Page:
A plethora of vindaloos distinguishes this intriguing Indian spot on Lombard
DINE In a nondescript space on Lombard Street — itself one of the more nondescript of the city's thoroughfares, a faded remnant of 1950s automotive delirium — a succession of south Asian restaurants has come and gone over the past decade or so. The latest arrival is Viva Goa, which opened late last summer and, as the name reveals, features the cooking of Goa, a region on India's west coast south of Mumbai where once there was a colony of Portuguese.
The best-known contribution of Goa to the world's experience of Indian food is almost certainly vindaloo, a spicy sauce of garlic, chilis, and vinegar — vinegar being derived from wine and wine pointing in the direction of the Portuguese. The Portuguese also, according to actress and cookbook author Madhur Jaffrey, "introduced chiles to India" — having brought them from their New World colonies — "in the late 15th century. Indians, already familiar with their own black pepper, took to them with a passion." Jaffrey's recent book, At Home with Madhur Jaffrey (Knopf, $35, 320 pages) is a trove of straightforward recipes, many of them Goan, that rely on a few readily available ingredients to produce stunning results. If you have space on your shelves for only one Indian cookbook, let it be this one.
Viva Goa offers vindaloo in a number of guises, along with dishes that tend to turn up in Indian restaurants of every stripe, including saag paneer ($8.99), ground spinach mixed with spices and cooked with cubes of fresh white cheese. Due to a circumstance beyond my control, this old standby seems to get ordered every time I find myself in an Indian restaurant, and, despite the utter predictability of the pattern, it never disappoints — and didn't here.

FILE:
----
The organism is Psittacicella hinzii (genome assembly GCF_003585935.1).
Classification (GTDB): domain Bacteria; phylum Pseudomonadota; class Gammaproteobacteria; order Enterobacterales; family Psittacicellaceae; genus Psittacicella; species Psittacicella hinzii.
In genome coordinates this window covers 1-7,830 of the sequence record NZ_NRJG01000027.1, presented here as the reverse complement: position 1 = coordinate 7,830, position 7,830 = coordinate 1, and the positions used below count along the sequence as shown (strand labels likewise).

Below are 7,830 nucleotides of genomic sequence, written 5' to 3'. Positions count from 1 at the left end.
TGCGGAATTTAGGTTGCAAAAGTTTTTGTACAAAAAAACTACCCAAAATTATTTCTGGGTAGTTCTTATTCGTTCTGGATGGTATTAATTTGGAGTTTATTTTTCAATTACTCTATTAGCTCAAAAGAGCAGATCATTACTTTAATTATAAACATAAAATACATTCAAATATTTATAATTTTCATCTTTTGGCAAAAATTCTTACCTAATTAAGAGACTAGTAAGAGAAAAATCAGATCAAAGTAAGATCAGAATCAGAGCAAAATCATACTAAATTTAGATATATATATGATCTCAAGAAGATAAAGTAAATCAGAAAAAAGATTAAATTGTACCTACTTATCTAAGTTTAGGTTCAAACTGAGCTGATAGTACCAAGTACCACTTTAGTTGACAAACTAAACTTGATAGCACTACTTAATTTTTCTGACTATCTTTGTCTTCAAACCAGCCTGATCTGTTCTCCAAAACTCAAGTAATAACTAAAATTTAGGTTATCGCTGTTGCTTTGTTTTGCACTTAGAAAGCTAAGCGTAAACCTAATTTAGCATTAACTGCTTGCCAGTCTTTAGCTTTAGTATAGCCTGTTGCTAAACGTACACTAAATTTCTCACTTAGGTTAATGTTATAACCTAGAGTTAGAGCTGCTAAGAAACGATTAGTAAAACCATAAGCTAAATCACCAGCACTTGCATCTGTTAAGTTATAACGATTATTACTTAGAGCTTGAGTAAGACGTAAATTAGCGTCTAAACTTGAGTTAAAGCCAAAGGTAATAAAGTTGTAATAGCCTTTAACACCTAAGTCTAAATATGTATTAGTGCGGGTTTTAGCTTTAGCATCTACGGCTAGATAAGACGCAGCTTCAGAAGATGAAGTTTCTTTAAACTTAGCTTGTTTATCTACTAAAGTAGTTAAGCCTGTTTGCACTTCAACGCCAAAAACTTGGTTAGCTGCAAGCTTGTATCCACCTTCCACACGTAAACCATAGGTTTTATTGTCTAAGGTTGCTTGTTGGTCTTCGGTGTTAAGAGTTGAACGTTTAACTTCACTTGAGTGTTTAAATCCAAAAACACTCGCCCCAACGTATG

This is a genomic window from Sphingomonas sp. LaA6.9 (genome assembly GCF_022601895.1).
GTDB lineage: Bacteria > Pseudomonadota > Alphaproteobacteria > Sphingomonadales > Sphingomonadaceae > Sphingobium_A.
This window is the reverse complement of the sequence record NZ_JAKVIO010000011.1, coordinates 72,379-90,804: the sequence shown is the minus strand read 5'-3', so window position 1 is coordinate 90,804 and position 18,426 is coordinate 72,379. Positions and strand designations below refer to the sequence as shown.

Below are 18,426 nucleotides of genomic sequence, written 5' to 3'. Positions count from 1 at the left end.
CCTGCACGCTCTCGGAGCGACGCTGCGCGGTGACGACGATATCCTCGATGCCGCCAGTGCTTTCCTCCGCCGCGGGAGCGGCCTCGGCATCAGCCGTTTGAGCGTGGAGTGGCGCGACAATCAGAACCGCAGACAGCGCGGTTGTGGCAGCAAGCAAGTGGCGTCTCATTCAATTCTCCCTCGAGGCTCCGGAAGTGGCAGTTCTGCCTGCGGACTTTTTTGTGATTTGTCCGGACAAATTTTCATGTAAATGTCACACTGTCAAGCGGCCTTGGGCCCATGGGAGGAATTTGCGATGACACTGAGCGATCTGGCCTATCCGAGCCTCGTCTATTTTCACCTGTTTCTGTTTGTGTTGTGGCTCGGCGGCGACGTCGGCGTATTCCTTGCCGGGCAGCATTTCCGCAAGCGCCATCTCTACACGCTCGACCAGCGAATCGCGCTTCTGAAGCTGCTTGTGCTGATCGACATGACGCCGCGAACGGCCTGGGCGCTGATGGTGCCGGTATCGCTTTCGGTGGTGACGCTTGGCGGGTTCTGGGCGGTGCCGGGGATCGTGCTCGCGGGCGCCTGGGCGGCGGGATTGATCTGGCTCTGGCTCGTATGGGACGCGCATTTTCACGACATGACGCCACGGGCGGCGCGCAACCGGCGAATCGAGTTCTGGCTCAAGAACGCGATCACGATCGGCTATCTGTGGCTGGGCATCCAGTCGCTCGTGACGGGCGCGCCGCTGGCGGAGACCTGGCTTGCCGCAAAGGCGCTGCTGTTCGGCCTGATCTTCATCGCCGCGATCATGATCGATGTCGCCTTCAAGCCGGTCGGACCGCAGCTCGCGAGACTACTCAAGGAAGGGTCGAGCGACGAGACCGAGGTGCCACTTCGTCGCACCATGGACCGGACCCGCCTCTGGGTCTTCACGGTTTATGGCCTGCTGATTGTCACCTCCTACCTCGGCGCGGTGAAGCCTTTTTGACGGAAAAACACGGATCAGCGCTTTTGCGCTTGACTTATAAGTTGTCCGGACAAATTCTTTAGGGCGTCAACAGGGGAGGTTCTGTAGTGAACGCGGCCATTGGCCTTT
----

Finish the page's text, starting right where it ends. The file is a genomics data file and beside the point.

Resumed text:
Viva Goa's vindaloos are made with ginger, garlic, potatoes, cardamom, fenugreek, cinnamon, black peppercorns, chilies, and vinegar, along with some form of flesh — beef, pork, lamb, chicken, shrimp — or no flesh. Lamb ($10.99) was fine, though the distinctive gaminess of the meat vanished in the fragrant blaze of the sauce. The sauce had a reddish thickness I would have guessed was the result of stewed or reduced tomatoes, but the menu made no mention of tomatoes. So perhaps this effect was achieved through some combination of the vinegar, chilies, and potato.
Although most of the Goan recipes in Madhur Jaffrey's book are rich in chili peppers, black peppercorns, cayenne, turmeric, and ginger, the evidence flowing from Viva Goa's kitchen suggests that Goan cuisine has a mild-mannered side too. A nice example would be the vegetable caldin ($8.99), with bits of broccoli, carrot, cauliflower, and zucchini stewed in coconut milk with coriander, turmeric, garlic, and cumin seeds. The coconut milk brought an element of buffering creaminess, and although the seasonings were formidable, it was as if someone had discreetly dimmed some harsh overhead lighting.
And at least one item from the menu is neither spicy nor mild: the chicken cafreal ($11.99), a half-bird slathered with a pesto-looking sauce of fresh cilantro and green chilies then simmered in a pot. No complaints about the meat, which was juicy and tender, but the coating did not quite convince. Because the bird wasn't cooked in the tandoor, the enveloping sauce neither reduced itself to a glaze nor firmed up into a crust or shell. Instead, it remained gloppy, like slowly melting spring snow. It wasn't quite as satisfying as tandoori chicken ($10.99), but, with its African heritage, it was different enough to justify a place on the menu.